This giant, hairy, biped (walks on two legs) is the most popular mystery animal in North America. In the middle 20th century, tales of encounters with an unknown ape-like creature began to circulate throughout the world. Witnesses described Bigfoot as 6-9 feet tall, with long arms, a pointed head, no neck, a ridge above the eyes, broad shoulders, a strong smell, and covered in dark hair from head to feet. Most sightings were from mountainous forestlands of northern California, Oregon, Washington and Idaho. In Canada, Bigfoot (also known as Sasquatch) was reported most often in British Columbia and Alberta provinces. However, sightings of ape-like creatures in various forms are documented all across the United States and worldwide. The name “Bigfoot” was first noted in 1958 to describe the 14-16 inch footprints attributed to this animal. Casts of the prints are commonly used as evidence for the existence of Bigfoot. Some hair samples collected have proved inconclusive. Other traces such as body imprints, tape recordings of eerie vocalizations and film evidence have not been enough to substantiate the reality of a Bigfoot population. The most cited piece of evidence is the Patterson film of 1967 showing a Bigfoot crossing a clearing in northern California. There are still serious questions and rumors about the authenticity of this film.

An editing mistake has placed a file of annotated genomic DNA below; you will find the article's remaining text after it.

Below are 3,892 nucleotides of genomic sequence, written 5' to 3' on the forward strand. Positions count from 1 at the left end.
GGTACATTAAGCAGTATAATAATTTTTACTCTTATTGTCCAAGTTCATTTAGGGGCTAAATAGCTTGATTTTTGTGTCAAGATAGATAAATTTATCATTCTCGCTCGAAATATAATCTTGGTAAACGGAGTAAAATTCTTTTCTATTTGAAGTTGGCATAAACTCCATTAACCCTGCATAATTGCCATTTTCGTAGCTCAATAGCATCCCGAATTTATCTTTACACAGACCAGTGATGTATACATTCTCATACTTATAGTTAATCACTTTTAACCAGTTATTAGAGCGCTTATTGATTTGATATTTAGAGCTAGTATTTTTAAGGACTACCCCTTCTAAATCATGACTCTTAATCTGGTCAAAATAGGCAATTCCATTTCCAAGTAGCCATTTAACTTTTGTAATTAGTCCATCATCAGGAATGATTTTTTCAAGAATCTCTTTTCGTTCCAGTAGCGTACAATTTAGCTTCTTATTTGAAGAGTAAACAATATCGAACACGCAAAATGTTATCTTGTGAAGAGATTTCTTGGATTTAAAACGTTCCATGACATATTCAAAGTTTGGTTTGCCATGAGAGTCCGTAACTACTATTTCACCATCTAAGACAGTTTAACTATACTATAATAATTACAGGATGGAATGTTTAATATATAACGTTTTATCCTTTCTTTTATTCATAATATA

The latest theory of cryptozoologists is that Bigfoot is a living prehistoric ape or early human. But, this is speculation with no evidence to back it up. Serious Bigfoot researchers collect eyewitness accounts and try to lure the animal out of hiding. To the dismay of those who think Bigfoot is a real animal of scientific value, Bigfoot reports are occasionally associated with UFO sightings or strange paranormal occurrences. Since stories, footprints, photos and film of Bigfoot can be hoaxes or mistakes, it is likely that only a live Bigfoot or the remains of one will serve to finally answer the questions. Whether the creature is real or not, the legend of Bigfoot is part of our culture.
- Sharon Hill (Scientist)